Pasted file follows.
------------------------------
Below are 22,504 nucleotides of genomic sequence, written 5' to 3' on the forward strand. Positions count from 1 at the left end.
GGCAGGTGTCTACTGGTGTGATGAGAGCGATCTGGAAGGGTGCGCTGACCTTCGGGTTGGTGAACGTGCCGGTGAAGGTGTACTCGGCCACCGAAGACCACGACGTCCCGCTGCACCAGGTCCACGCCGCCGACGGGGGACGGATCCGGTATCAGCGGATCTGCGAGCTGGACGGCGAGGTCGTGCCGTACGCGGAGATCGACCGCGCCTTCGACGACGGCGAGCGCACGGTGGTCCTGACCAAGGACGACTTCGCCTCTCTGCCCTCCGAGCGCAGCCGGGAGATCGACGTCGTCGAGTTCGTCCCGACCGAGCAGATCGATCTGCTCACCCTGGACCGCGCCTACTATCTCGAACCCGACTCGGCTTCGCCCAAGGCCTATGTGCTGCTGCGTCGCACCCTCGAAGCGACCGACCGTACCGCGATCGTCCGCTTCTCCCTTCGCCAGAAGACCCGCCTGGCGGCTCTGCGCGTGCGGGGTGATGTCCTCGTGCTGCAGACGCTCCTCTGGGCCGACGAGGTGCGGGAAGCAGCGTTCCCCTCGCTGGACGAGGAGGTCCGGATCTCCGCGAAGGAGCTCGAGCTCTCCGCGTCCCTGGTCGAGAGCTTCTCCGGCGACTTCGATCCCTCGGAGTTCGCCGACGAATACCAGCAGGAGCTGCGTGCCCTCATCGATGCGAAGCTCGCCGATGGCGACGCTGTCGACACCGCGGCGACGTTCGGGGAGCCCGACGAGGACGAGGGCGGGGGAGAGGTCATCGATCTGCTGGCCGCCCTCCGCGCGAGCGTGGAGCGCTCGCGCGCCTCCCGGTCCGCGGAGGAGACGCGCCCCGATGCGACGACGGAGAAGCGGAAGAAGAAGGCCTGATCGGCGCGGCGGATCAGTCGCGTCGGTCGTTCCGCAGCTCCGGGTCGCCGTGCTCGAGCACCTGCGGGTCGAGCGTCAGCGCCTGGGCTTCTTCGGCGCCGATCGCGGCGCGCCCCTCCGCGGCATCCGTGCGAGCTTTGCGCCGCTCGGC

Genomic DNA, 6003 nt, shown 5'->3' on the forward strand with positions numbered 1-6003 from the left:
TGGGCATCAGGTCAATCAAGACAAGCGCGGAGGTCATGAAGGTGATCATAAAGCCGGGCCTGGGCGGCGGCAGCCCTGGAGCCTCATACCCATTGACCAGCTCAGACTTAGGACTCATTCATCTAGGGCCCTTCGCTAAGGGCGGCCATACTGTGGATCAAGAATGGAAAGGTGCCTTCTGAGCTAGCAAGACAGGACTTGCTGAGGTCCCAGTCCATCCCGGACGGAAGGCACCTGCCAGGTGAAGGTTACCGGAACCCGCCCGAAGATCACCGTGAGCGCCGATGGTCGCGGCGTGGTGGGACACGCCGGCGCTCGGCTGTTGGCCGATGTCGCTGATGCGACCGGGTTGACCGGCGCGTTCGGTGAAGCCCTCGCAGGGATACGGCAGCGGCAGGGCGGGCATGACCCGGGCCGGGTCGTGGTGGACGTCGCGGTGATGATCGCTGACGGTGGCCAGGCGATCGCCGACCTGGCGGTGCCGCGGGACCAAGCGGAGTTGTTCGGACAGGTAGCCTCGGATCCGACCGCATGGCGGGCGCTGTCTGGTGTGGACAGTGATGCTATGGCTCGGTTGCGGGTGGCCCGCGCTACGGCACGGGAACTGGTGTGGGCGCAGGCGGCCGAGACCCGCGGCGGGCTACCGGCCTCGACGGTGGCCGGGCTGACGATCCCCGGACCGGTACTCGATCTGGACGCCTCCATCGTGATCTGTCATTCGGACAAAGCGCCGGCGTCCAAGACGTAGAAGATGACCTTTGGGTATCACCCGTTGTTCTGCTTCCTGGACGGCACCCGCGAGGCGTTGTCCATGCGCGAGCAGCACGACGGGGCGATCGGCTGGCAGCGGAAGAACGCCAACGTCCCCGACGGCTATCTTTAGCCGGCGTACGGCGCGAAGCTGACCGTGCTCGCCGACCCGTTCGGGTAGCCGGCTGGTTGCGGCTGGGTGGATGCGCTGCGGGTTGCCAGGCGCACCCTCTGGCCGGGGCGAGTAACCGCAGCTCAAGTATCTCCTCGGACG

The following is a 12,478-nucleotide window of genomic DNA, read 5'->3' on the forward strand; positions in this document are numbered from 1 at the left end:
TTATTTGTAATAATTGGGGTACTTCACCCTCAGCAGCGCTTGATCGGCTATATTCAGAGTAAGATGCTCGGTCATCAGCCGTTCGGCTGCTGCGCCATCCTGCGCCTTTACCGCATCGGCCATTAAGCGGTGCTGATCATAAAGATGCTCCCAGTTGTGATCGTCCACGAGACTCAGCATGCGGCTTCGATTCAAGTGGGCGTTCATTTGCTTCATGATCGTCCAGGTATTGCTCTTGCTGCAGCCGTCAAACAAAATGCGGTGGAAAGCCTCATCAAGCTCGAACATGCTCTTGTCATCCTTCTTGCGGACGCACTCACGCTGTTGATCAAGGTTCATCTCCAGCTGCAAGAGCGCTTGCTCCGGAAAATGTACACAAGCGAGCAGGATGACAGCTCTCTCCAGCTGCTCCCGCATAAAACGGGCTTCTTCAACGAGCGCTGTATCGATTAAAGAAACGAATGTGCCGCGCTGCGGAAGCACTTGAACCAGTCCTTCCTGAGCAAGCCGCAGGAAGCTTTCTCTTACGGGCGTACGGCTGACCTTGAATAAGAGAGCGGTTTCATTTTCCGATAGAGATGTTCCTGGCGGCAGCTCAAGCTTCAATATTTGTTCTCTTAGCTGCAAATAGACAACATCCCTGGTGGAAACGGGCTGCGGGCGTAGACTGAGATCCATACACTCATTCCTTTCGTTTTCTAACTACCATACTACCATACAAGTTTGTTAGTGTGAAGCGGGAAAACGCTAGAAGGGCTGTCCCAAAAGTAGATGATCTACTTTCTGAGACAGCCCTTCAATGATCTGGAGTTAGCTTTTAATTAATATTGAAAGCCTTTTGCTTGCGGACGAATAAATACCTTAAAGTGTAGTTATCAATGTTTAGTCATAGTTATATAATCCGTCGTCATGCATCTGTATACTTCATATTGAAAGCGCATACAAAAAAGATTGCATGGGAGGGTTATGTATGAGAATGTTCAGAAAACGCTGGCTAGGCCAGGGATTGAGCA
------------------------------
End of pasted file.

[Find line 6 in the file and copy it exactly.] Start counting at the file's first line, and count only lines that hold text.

TTATTTGTAATAATTGGGGTACTTCACCCTCAGCAGCGCTTGATCGGCTATATTCAGAGTAAGATGCTCGGTCATCAGCCGTTCGGCTGCTGCGCCATCCTGCGCCTTTACCGCATCGGCCATTAAGCGGTGCTGATCATAAAGATGCTCCCAGTTGTGATCGTCCACGAGACTCAGCATGCGGCTTCGATTCAAGTGGGCGTTCATTTGCTTCATGATCGTCCAGGTATTGCTCTTGCTGCAGCCGTCAAACAAAATGCGGTGGAAAGCCTCATCAAGCTCGAACATGCTCTTGTCATCCTTCTTGCGGACGCACTCACGCTGTTGATCAAGGTTCATCTCCAGCTGCAAGAGCGCTTGCTCCGGAAAATGTACACAAGCGAGCAGGATGACAGCTCTCTCCAGCTGCTCCCGCATAAAACGGGCTTCTTCAACGAGCGCTGTATCGATTAAAGAAACGAATGTGCCGCGCTGCGGAAGCACTTGAACCAGTCCTTCCTGAGCAAGCCGCAGGAAGCTTTCTCTTACGGGCGTACGGCTGACCTTGAATAAGAGAGCGGTTTCATTTTCCGATAGAGATGTTCCTGGCGGCAGCTCAAGCTTCAATATTTGTTCTCTTAGCTGCAAATAGACAACATCCCTGGTGGAAACGGGCTGCGGGCGTAGACTGAGATCCATACACTCATTCCTTTCGTTTTCTAACTACCATACTACCATACAAGTTTGTTAGTGTGAAGCGGGAAAACGCTAGAAGGGCTGTCCCAAAAGTAGATGATCTACTTTCTGAGACAGCCCTTCAATGATCTGGAGTTAGCTTTTAATTAATATTGAAAGCCTTTTGCTTGCGGACGAATAAATACCTTAAAGTGTAGTTATCAATGTTTAGTCATAGTTATATAATCCGTCGTCATGCATCTGTATACTTCATATTGAAAGCGCATACAAAAAAGATTGCATGGGAGGGTTATGTATGAGAATGTTCAGAAAACGCTGGCTAGGCCAGGGATTGAGCA